Chinese American filmmaker Ruby Yang described to China's Xinhua News Agency the making of the film The Blood of Yingzhou District--a film about Chinese orphans of AIDS victims--as "a very emotional journey" after she and Thomas Lennon won an Oscar for best documentary short film on February 25. But she believes there's something more horrible than AIDS in the country. That is the indifference of the human heart which breeds discrimination against children who are orphaned by the epidemic.
Determined to change the Chinese mainland's perception of the next AIDS generation, Yang ventured into the epidemic zone with her camera crew and tried to remove the shame imposed on the victimized children.
The result was Oscar-nominated documentary The Blood of Yingzhou District, which chronicles the lives of the Wang sisters, HIV-positive teenager Ren Nannan, and toddler Gao Jun over the course of more than a year, as they brave through many personal challenges.
Its riveting images have haunted viewers in China and abroad and helped dispel the misinformation which perpetuates the stigma against children in AIDS households.
Even though they are healthy, the Wangs are crippled by economic burden when their parents died of AIDS, leaving three daughters to face discrimination at school.
Meanwhile, Gao's uncle and relatives shun any connection with him and leave the toddler to his mentally disabled grandmother who lives in a dilapidated hut next door. The kid is forced to lead a nomadic life seeking shelter in homes of various HIV-positive couples. Finally, AIDS-infected Ren is compelled to silence, fearing that her sister's new husband would seek divorce if he finds out the family shame.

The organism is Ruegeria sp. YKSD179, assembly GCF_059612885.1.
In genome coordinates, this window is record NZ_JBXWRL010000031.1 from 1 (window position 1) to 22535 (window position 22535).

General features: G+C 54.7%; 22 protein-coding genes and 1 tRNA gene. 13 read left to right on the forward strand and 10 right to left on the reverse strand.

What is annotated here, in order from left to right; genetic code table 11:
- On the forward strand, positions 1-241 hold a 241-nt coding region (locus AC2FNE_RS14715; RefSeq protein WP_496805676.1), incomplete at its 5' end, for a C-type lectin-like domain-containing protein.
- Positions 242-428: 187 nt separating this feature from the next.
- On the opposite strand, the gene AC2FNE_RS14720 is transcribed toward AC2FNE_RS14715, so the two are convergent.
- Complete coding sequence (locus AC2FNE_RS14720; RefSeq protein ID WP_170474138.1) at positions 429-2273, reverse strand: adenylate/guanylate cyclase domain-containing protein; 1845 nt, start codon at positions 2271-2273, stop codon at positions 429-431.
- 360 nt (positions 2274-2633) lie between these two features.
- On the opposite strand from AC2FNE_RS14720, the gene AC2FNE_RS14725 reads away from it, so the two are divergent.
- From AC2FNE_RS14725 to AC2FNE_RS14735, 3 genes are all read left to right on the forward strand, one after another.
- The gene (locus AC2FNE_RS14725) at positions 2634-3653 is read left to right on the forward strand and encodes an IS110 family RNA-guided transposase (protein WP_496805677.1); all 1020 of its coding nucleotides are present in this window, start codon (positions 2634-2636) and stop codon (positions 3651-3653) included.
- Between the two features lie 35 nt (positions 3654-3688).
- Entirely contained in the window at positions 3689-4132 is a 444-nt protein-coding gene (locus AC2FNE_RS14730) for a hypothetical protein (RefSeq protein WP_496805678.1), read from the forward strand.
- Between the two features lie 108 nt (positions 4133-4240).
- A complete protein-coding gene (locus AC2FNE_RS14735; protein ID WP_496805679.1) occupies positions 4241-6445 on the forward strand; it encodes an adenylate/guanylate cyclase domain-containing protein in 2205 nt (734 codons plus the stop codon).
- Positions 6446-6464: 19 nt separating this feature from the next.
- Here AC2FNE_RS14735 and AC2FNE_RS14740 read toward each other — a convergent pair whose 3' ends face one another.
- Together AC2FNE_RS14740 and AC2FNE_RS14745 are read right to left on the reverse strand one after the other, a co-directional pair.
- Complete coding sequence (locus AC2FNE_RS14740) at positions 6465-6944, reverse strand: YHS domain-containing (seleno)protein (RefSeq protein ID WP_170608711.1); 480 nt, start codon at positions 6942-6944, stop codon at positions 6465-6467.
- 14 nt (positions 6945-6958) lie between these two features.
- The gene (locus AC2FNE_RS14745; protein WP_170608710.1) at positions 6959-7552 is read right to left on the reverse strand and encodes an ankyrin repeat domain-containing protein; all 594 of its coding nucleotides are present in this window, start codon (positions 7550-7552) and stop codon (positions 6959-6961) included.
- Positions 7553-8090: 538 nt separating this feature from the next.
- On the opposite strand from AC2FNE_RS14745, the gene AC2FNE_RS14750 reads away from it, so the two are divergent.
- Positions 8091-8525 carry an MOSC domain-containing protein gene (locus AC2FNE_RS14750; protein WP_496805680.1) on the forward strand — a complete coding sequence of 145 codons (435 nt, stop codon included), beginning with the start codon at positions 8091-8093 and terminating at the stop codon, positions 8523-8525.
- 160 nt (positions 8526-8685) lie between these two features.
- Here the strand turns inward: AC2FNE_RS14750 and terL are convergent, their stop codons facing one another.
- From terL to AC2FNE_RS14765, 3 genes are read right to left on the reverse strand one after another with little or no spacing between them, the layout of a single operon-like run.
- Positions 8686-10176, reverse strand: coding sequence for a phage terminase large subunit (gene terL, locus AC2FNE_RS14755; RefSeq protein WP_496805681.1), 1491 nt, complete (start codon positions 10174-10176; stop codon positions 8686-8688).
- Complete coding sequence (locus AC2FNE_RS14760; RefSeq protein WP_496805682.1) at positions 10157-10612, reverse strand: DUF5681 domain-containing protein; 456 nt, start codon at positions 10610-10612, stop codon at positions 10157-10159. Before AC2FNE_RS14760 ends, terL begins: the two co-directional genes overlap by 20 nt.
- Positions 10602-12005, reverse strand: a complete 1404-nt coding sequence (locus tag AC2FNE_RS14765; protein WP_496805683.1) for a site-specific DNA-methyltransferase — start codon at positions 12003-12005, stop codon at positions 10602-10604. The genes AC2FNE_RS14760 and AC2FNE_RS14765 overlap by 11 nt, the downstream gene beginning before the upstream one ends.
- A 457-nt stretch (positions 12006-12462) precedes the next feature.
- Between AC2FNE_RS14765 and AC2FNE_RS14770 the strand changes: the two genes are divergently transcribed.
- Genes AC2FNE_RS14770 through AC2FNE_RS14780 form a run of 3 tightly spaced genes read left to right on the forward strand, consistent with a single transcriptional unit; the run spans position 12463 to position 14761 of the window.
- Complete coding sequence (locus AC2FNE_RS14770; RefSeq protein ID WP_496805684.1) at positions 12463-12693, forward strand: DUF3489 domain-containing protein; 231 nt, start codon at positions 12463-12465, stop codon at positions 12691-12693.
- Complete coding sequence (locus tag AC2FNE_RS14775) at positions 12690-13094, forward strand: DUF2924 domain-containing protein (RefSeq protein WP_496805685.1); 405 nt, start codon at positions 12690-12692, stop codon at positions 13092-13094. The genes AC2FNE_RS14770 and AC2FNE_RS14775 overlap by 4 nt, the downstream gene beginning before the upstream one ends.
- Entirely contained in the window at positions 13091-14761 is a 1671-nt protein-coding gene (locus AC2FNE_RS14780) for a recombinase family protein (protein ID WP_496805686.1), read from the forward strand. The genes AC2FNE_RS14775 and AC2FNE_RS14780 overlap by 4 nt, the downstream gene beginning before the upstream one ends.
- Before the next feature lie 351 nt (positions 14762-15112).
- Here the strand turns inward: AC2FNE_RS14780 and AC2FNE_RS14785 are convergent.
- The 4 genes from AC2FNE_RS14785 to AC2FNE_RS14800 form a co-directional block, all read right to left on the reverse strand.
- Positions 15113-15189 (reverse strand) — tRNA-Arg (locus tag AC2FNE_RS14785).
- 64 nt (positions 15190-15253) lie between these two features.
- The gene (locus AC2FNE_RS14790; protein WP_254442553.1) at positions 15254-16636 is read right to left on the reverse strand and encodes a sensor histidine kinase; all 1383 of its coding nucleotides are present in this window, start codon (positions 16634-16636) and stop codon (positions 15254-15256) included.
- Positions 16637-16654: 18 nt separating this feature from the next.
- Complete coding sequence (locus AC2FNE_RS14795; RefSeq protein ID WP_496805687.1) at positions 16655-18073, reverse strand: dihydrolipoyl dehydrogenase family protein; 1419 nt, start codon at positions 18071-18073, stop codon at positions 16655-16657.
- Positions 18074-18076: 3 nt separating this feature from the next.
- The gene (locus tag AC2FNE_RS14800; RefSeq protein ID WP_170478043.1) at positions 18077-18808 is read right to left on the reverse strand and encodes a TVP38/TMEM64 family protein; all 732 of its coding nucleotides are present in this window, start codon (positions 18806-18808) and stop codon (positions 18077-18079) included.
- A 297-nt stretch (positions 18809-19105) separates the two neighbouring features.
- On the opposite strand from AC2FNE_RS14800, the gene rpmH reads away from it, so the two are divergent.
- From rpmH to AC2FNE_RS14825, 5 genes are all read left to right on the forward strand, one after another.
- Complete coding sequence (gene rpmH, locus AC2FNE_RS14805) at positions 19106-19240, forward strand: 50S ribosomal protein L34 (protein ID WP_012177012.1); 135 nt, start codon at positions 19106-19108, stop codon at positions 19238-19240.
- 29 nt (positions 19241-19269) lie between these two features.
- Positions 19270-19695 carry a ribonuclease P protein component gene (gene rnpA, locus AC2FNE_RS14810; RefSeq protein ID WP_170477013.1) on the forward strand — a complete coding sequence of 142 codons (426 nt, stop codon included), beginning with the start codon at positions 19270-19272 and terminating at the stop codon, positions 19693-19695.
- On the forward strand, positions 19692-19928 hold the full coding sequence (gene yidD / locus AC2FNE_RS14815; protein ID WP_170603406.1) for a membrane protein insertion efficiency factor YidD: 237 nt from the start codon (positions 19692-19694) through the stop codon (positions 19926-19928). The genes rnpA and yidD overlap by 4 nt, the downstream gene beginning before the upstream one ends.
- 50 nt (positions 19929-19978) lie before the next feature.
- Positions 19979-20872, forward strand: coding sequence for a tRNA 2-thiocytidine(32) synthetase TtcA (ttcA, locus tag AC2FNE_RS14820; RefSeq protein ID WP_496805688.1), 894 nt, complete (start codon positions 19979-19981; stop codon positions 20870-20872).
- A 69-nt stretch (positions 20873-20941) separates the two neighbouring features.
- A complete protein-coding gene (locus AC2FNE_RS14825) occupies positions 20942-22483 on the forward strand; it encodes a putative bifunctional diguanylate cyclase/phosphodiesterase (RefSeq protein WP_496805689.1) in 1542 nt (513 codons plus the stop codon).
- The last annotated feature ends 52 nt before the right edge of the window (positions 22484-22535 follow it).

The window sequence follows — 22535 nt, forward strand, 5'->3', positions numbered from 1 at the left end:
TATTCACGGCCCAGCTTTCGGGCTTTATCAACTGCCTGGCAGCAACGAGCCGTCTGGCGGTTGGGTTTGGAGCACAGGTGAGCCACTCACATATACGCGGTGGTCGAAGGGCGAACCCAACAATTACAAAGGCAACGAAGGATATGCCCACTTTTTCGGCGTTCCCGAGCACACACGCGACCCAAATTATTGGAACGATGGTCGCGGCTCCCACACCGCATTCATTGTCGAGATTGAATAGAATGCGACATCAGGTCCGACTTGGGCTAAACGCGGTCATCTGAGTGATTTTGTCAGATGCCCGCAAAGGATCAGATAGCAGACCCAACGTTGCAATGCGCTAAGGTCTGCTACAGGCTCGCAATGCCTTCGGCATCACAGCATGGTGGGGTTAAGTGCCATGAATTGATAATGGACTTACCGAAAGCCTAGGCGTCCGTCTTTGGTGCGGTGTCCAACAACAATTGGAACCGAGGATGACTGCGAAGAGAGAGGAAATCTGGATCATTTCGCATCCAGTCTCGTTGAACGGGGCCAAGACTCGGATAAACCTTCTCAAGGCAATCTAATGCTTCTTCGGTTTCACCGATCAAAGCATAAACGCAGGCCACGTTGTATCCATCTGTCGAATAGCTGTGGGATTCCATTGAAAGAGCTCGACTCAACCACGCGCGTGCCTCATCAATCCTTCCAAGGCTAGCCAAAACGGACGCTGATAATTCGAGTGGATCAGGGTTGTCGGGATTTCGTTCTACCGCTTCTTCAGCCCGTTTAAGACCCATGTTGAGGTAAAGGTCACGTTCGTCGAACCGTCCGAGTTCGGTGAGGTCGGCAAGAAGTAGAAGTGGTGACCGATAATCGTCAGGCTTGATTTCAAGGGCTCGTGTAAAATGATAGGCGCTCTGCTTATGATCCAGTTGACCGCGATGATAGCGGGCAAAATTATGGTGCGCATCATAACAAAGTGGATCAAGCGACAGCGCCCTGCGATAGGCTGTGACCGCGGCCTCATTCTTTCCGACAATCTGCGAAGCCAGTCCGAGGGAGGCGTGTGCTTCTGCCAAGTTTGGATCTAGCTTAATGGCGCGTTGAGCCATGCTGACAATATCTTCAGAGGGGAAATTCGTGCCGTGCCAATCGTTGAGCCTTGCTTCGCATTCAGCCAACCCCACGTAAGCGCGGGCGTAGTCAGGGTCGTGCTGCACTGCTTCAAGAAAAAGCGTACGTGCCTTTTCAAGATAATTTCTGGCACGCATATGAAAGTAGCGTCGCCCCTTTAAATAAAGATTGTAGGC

The idea to film the abandoned AIDS orphans in China came to mind when Yang worked as the series editor for Bill Moyers' Becoming American: The Chinese Experience in 2003. "Stories of China's AIDS orphans were headline news then and I really wanted to address the problem publicly," recalled Yang.
She then approached fellow film producer and director Thomas Lennon (The Battle Over Citizen Kane) to collaborate on the project. "Tom said that showing the AIDS documentary here doesn't do anything. It should be aired in China, where it's a matter of life and death."
It took the pair two years to raise the necessary funds, and they founded the China AIDS Media Project in 2004 to direct public service announcement (PSA) and produce documentaries to increase AIDS prevention awareness in China.
Their first PSA, which stars basketball stars Magic Johnson and Yao Ming, has reached millions of Chinese viewers. The rare celebrity endorsements in China helped them gain the trust of the Ministry of Health and won them assistance from the state-owned news mammoth China Central Television.
Contrary to the conception that the Chinese authorities are bureaucratic and opaque about the transmission of public information, Yang said censorship is not a concern at all, "We encountered incredibly little disturbance from the government, and no resistance from local stations."
On the other hand, HIV-positive sex workers and homosexuals are touchy subjects to fathom. "The Ministry of Health talks about high risk groups all the time, but the TV programs are not allowed to openly talk about their lifestyles," she explained.